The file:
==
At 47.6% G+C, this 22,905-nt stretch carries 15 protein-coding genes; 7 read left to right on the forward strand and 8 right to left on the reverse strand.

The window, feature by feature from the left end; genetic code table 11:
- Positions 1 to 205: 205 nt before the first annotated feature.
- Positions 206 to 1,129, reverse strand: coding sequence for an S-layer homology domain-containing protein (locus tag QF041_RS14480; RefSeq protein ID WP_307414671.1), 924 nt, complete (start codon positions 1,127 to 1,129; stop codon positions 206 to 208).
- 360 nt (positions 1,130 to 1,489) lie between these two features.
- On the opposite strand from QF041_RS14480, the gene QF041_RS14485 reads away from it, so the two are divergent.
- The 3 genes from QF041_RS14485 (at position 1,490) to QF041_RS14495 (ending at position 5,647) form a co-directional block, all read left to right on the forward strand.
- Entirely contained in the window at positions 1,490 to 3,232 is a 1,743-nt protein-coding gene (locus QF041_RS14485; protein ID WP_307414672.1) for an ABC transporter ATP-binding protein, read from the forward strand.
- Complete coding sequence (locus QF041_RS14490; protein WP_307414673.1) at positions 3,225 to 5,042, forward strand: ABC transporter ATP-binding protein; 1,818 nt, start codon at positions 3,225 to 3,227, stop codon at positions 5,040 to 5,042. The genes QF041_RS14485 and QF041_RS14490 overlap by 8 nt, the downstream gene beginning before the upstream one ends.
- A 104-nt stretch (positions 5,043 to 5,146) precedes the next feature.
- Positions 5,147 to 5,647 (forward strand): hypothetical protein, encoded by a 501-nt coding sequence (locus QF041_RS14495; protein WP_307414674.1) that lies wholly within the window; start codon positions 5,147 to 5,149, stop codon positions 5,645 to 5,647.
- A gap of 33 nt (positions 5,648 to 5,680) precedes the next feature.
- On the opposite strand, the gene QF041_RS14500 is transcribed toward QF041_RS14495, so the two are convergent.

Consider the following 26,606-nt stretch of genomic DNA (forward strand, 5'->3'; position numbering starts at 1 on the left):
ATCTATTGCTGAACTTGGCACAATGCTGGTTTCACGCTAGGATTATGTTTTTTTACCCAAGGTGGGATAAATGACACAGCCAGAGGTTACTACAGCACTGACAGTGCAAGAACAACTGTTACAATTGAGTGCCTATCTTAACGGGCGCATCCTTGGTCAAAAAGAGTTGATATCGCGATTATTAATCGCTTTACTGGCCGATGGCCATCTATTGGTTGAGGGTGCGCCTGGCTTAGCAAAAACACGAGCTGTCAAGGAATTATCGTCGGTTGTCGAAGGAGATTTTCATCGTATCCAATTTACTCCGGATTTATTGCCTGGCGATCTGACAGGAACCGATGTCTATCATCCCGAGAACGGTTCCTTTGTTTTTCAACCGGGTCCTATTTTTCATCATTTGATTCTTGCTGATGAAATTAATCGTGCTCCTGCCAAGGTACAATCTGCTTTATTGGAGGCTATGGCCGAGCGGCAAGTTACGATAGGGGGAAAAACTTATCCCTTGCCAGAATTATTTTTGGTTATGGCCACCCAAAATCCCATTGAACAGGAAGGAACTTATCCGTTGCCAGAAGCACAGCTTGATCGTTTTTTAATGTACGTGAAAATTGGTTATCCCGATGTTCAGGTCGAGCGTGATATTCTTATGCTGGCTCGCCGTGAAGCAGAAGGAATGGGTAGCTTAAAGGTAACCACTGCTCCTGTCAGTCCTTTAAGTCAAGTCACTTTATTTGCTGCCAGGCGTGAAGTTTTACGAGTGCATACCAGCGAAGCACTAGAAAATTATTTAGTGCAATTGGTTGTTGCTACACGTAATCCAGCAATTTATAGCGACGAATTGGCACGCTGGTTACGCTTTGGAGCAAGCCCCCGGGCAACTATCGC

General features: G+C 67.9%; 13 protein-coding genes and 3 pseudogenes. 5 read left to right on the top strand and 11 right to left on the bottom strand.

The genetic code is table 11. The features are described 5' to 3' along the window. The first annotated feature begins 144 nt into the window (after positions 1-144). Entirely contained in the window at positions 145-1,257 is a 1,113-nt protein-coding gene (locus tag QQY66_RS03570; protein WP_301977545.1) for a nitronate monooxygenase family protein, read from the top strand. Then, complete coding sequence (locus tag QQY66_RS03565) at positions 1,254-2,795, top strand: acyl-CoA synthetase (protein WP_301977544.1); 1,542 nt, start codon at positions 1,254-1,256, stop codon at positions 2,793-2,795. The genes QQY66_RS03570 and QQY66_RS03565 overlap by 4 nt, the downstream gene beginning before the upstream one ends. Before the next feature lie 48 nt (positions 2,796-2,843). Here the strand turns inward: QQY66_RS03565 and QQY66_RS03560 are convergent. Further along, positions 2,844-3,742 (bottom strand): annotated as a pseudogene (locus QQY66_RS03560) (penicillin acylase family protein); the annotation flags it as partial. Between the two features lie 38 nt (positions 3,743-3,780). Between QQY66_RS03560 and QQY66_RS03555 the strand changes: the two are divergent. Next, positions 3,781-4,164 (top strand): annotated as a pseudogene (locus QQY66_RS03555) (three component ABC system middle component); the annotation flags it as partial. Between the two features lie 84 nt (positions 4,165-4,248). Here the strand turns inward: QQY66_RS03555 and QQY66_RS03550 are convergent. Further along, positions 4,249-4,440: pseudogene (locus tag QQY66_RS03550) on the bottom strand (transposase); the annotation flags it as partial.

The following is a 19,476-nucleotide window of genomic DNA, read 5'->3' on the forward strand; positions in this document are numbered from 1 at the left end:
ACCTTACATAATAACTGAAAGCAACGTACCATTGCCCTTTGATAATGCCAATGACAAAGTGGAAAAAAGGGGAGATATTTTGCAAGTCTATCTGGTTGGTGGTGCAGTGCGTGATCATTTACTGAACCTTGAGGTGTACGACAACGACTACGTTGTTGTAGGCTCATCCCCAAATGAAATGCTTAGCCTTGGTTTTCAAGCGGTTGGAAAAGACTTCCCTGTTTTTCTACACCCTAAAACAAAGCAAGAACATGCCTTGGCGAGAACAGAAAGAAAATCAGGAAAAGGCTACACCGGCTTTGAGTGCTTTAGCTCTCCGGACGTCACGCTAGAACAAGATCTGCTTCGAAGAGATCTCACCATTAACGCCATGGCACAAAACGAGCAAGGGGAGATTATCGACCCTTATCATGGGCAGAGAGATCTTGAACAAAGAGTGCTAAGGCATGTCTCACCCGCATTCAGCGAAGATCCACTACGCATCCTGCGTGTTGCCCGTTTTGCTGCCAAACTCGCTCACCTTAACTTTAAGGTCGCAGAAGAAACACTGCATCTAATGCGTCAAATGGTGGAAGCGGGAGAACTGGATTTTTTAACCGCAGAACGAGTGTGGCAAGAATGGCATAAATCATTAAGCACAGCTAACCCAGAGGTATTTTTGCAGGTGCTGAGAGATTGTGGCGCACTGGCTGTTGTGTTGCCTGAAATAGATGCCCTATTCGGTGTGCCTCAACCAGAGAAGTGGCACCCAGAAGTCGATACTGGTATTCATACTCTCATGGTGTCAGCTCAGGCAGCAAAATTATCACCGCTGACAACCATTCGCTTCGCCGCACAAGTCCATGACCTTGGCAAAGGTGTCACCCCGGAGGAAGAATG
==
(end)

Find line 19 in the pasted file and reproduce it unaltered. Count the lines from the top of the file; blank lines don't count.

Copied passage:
ACCTTACATAATAACTGAAAGCAACGTACCATTGCCCTTTGATAATGCCAATGACAAAGTGGAAAAAAGGGGAGATATTTTGCAAGTCTATCTGGTTGGTGGTGCAGTGCGTGATCATTTACTGAACCTTGAGGTGTACGACAACGACTACGTTGTTGTAGGCTCATCCCCAAATGAAATGCTTAGCCTTGGTTTTCAAGCGGTTGGAAAAGACTTCCCTGTTTTTCTACACCCTAAAACAAAGCAAGAACATGCCTTGGCGAGAACAGAAAGAAAATCAGGAAAAGGCTACACCGGCTTTGAGTGCTTTAGCTCTCCGGACGTCACGCTAGAACAAGATCTGCTTCGAAGAGATCTCACCATTAACGCCATGGCACAAAACGAGCAAGGGGAGATTATCGACCCTTATCATGGGCAGAGAGATCTTGAACAAAGAGTGCTAAGGCATGTCTCACCCGCATTCAGCGAAGATCCACTACGCATCCTGCGTGTTGCCCGTTTTGCTGCCAAACTCGCTCACCTTAACTTTAAGGTCGCAGAAGAAACACTGCATCTAATGCGTCAAATGGTGGAAGCGGGAGAACTGGATTTTTTAACCGCAGAACGAGTGTGGCAAGAATGGCATAAATCATTAAGCACAGCTAACCCAGAGGTATTTTTGCAGGTGCTGAGAGATTGTGGCGCACTGGCTGTTGTGTTGCCTGAAATAGATGCCCTATTCGGTGTGCCTCAACCAGAGAAGTGGCACCCAGAAGTCGATACTGGTATTCATACTCTCATGGTGTCAGCTCAGGCAGCAAAATTATCACCGCTGACAACCATTCGCTTCGCCGCACAAGTCCATGACCTTGGCAAAGGTGTCACCCCGGAGGAAGAATG